The technology has come a long way since then, though, and I’ve been eyeing the Garmin Inreach Mini. The ability to two-way text with both first responders and loved ones plus its tiny size have me intrigued. With REI member coupon and dividend season around the corner, I decided to run some numbers to see if it might be reasonable to upgrade. I earn my dollars teaching mathematics at a local college, so I decided to merge my talents (?) and go about this in a bit more of a structured way. The plan pricing for the Garmin products has eight different options just for the personal plans, all with different features, so a little analysis is in order. After doing this, I thought, why not share? So here we are. If you’re too lazy to Read Words Wow Gross, just skip to the end where I’ve included a handy flowchart to help you decide between the four most likely options.
Who: Me, Jason, and Jessica
Where: Inyo NF / John Muir Wilderness / Kings Canyon NP
Mileage: 36 miles (30 on trail plus 6 XC)
Elevation gain/loss: +8,700ft/-8,300ft
More photos: here
I’d been wanting to climb over Lamarck Col down Darwin Canyon to Darwin Bench for coming on a baker’s dozen years now, but wasn’t quite up to going it alone and didn’t have the right comrades until this past summer. I invited Jason, who I knew would be up for it after being a stalwart companion crossing Harrison Pass on the Circle of Solitude, and his wife Jessica. We hiked this classic trip from North Lake to South Lake amidst some wild mid-July weather, with thunderstorms every day and some of the craziest hail I’ve ever experienced, which resulted in landslides and a trapped car thwarting our car shuttle. Read on to see how we managed *not* to die!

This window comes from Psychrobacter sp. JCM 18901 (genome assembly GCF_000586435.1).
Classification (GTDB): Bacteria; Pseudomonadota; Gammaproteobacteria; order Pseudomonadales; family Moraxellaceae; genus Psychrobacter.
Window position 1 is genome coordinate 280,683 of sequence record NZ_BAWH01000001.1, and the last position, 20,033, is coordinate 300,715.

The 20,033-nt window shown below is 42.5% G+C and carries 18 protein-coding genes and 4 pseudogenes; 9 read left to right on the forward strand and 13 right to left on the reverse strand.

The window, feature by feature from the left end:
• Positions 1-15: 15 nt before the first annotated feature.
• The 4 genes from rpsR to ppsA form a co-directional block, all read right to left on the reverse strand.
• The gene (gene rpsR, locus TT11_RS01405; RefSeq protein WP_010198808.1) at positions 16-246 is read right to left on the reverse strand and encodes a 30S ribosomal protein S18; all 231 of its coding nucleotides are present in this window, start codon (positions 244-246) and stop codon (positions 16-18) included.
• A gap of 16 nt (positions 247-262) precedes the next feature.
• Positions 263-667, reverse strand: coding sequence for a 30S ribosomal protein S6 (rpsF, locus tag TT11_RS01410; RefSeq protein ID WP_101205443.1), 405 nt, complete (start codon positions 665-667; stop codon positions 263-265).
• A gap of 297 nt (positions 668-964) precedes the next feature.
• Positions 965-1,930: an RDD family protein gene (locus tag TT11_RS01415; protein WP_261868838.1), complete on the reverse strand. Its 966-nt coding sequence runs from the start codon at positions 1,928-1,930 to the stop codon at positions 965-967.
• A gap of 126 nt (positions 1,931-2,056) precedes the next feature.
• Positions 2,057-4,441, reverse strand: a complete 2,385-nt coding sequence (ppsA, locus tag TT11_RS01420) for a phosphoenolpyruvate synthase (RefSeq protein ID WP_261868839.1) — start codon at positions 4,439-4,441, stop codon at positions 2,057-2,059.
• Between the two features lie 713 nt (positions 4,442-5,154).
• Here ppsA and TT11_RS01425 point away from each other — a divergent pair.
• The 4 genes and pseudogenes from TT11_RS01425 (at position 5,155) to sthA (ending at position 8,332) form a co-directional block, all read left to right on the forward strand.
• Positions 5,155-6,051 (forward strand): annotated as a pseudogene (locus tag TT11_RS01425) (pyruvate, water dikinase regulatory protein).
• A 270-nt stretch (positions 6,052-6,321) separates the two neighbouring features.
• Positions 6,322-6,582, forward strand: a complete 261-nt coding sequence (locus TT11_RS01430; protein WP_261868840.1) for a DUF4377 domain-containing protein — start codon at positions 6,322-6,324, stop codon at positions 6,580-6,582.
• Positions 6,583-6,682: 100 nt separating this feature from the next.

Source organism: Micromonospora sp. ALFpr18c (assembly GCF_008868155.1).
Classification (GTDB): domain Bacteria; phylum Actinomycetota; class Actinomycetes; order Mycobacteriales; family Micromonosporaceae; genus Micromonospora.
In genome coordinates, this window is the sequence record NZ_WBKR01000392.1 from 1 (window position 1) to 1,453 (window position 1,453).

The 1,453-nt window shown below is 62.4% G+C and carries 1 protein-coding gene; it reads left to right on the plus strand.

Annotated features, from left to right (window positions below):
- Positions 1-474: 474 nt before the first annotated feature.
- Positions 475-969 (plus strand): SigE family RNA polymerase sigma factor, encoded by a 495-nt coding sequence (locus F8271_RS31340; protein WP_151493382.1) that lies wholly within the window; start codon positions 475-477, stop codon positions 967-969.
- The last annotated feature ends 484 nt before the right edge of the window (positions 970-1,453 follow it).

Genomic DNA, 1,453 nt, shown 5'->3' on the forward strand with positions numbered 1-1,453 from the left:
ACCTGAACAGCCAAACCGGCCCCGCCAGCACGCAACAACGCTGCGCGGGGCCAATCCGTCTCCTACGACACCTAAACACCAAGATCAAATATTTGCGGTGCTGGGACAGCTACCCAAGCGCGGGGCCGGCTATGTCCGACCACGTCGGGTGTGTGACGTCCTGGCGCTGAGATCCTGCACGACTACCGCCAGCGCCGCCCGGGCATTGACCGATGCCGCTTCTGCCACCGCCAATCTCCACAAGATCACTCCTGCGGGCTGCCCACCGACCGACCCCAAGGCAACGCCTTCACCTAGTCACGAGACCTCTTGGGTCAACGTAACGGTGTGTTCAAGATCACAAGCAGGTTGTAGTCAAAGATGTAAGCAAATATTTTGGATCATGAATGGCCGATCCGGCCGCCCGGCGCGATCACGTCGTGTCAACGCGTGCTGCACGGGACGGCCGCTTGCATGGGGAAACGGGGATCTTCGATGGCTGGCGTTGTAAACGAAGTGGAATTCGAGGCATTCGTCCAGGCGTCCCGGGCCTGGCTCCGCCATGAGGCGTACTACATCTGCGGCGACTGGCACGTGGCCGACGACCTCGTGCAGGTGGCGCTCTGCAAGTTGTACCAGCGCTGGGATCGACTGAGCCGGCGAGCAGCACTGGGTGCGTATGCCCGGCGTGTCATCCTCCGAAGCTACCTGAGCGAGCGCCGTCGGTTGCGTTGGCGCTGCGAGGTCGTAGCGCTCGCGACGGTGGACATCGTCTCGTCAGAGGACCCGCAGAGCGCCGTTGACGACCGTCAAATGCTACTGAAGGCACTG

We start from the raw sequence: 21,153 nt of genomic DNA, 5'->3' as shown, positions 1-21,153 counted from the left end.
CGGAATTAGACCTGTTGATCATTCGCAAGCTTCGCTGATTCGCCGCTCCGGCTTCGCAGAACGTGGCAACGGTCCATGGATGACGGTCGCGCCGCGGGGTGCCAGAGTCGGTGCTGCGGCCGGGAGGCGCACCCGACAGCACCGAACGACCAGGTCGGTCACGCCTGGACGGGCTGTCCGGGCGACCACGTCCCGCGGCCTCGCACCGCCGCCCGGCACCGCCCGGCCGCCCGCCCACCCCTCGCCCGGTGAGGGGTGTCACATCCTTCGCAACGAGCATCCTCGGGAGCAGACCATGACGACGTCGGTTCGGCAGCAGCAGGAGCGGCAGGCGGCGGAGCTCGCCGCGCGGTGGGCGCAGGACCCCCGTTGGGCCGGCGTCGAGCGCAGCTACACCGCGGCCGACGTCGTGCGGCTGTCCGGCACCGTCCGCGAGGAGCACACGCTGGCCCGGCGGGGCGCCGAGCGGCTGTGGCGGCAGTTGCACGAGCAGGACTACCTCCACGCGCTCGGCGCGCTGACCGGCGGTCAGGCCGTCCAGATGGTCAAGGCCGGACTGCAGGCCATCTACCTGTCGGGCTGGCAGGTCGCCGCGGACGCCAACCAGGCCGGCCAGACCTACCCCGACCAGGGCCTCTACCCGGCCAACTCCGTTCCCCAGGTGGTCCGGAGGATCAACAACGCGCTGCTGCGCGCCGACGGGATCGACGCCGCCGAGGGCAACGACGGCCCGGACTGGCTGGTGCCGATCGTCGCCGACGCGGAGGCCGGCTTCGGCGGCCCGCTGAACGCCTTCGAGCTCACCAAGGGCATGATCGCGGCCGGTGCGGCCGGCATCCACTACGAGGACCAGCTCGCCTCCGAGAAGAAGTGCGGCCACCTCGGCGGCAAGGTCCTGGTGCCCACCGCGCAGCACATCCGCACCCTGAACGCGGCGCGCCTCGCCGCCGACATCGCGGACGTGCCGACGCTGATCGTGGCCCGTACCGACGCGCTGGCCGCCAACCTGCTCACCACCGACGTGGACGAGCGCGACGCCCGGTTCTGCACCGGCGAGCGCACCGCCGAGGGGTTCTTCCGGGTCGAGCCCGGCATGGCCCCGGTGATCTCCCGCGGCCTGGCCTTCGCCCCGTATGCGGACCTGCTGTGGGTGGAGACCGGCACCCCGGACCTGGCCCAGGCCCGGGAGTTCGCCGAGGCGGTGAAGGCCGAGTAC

Who: Just me!
Where: Inyo NF / Sequoia / Kings Canyon NP
Mileage: 52.5 miles (40.5 on trail plus 12 XC)
Elevation gain/loss: +14,800ft/-14,800ft
More photos: here
Just before the semester began, I headed out to the eastern Sierra on a 5 night trip near the JMT along Forester Pass. My goal was to see Junction Pass, which is the route the John Muir Trail took to cross the imposing east-west ridgeline that now marks the boundary between Kings Canyon and Sequoia National Parks. I wanted to hike the remnants of the old JMT, explore Center Basin, and cross over Shepherd’s and Forester Passes, two that I had seen from afar on previous trips but not been over. I accomplished all this and more on this trip, which included 2 cross-country plus 4 high trail passes in 6 days, as well as hours upon hours of solitude on the cross-country bits, plus a decent but not off-putting amount of socialization on the JMT/PCT.
My sister’s family, my parents, and I headed to the Tetons for the Great American Eclipse of 2017. The whole trip was incredible (my god, being in totality is… it’s just… wow.. maybe more on that in another post) and one of the highlights was hiking a piece of the Teton Crest Trail with my brother in law. The trail follows alongside the Teton crest just to the west, and gives hikers a seldom-seen view of the Tetons, which are much more commonly viewed from the east. We witnessed the most incredible, unbelievable wildflower blooms I’ve ever seen. Two-thousand seventeen was a banner year for wildflowers, with superblooms propagating from desert floors in the spring to mountain meadows in the summer, and I was lucky to find myself thigh deep in fields of flowers on more than one occasion, including this trip.